Welcome To Healthysport!
The Art of Movement
- Written by MattLopez
- Hits: 1149
So I am now confining myself to my room, to abandon all the noises and disturbances outside that steal my attention and disrupt my concentration. Now, let me see, there is a blog to work on, there are health books to review, there are ‘informative’ articles to write, anything that deals with health. One thing I found : the art of movement is important in this stage of my life. In my younger years I always thought that exercise, for it to be so, requires me to sweat and grunt and break some old time personal bests. As I am now in the middle of the golden years of life, I am slowly realizing that an activity doesn’t have to be a grunt work, all it needs is movement.
Exercise remains a must, especially the one that gets you to age-appropriate max heart rate. However, studies upon studies have suggested that over the top exercises done constantly can be detrimental to health. Usually heavy-duty work outs don’t succeed much anyway. Soon you’d be confronted by the boredom of monotony especially when confined in a monochromatic gym. If injury doesn’t hit you first.
I have learned that in order to survive my upcoming senior struggles, there are a few things I must know and consider:
The Baby Boomer (birth year 1946-1964) are rapidly becoming a large consumer of the nation’s health care cost.
The most common conditions ailing the boomers are: hypertension, high cholesterol, diabetes and heart disease
In 1996, boomers started turning age 50 at 10000 per day. In 2006, they turned 60 at 10000 per day. Boomers represent 12 percent of the population but they take 25% of physician office visits, 34% of pharmacy cost, 38% of ER responses. A whopping 78 million Americans will retire by 2030.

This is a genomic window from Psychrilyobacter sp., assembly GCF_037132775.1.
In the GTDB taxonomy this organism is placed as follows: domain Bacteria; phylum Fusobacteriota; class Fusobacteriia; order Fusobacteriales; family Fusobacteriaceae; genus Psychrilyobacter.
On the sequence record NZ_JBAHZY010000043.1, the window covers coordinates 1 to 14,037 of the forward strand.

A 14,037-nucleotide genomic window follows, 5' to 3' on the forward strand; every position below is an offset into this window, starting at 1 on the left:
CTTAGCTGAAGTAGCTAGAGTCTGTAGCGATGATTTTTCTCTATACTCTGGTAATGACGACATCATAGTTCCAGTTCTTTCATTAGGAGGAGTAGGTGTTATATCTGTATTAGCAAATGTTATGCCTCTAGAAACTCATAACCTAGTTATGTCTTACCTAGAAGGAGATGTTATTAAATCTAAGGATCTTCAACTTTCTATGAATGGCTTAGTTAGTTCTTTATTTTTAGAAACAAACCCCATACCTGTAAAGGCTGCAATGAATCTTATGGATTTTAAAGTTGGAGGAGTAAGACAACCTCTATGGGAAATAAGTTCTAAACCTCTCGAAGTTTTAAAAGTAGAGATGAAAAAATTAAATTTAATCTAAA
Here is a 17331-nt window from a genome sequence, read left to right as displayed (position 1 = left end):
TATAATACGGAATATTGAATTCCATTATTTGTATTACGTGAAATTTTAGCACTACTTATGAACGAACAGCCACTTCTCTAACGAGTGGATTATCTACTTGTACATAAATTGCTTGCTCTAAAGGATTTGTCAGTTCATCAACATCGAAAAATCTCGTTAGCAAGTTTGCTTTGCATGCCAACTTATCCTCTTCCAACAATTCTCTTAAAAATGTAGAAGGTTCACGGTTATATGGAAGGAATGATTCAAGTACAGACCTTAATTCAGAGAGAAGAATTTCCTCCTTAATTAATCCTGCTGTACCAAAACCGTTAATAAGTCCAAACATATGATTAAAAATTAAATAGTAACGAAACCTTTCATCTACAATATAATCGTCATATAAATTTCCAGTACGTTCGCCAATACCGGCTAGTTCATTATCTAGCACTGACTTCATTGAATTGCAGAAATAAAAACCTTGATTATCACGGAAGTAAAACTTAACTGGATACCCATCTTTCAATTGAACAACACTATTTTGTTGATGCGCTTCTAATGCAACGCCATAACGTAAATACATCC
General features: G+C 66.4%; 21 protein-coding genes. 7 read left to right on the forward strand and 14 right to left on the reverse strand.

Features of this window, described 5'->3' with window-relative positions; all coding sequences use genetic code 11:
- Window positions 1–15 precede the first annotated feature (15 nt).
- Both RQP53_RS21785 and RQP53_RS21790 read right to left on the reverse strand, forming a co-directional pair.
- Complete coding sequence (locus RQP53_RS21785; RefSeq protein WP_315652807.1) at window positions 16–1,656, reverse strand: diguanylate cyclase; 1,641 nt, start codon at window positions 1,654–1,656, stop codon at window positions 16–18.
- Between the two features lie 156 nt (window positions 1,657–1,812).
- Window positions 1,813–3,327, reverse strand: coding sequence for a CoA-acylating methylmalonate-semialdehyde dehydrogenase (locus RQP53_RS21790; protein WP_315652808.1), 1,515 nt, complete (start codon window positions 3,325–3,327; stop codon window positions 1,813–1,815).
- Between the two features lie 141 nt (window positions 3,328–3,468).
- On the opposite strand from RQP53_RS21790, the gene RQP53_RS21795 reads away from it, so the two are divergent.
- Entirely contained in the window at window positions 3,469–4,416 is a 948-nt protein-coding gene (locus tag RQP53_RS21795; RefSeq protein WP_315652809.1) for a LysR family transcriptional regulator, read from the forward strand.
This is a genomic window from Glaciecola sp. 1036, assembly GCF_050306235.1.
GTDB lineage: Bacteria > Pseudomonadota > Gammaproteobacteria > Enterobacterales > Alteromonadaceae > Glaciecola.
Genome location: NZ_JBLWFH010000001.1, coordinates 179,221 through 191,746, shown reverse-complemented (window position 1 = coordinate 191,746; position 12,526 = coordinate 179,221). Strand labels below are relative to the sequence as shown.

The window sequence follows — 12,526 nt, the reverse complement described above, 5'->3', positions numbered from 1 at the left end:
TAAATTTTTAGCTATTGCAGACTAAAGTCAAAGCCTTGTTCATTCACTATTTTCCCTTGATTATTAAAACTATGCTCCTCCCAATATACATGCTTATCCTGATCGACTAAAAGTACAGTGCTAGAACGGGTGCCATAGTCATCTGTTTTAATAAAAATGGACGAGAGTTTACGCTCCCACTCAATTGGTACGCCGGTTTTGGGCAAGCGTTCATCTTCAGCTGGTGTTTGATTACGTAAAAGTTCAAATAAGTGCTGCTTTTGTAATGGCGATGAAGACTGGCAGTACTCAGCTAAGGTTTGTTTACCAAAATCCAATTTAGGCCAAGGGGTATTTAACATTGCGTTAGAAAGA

Consider the health care cost for retirees. Life expectancy for females in US is now 81 with the last nine years of those unhealthy. For males, it is 76 with the last nine years of those unhealthy. We talk about hospitalizations, surgeries, chemos, accidents/falls, nursing home confinements etcetera.
The most common surgeries for baby boomers are total knee and hip replacements, coronary artery bypass and stents, diabetes and dialysis, heart attacks and strokes, spinal surgeries.
Heart disease is the number one cause of death followed by cancer and stroke. Tobacco use is the actual number one cause of death followed by inactivity and poor nutrition/diet, and alcoholism
These are the statistics that mirror US current boomers’ health situation both in its relation to population and cost. And I have been a witness of this in my work as a PT and as a baby boomer myself. It is not easy, let me put it mildly. It is in fact agonizing. To go through knee surgery or hip replacement or stroke or traumatic brain injury due to a fall is easily dismissed until it happens to you or a family member. The act of getting sick and caregiving(by the family) can take its toll on time and effort and money and worst of all, it happens when you are just getting ready to enjoy the fruit of your decades of hard work to build a family and save for retirement. With the types of patients I see everyday, the question “What is the use of success and fame and wealth and honor if you are in daily agony or you are unable to move?”
The question really is this: Given that most of these ailments are lifestyle and habit driven, [versus genetic-driven] it may be prudent to pay attention to things we can do to proactively avoid or minimize them. I have been trumpeting the importance of healthy lifestyle in this web site and I certainly do my best to practice it but I do it so because I am exposed to the devastation of illness everyday in my hospital work. A lot of people don’t have that exposure. How many stroke victims do you encounter everyday? Lung cancer, amputations, heart attacks, broken bones? Majority of people haven’t even seen an unhealthy person in their well-shielded lives. Not with me. I see them everyday. I can see the darkness of hospital beds with eyes staring endlessly at the ceiling and listening to the ticking of the clock. I see it in the smell of a Nursing Home and the eternal nothingness surrounded by people on wc all seemingly waiting for their deaths. I see it in the eyes of family members afraid of the new burdens they have to carry and the need to alter their lifestyles to accommodate that burden. I see it all the time and yes, it also frightens me.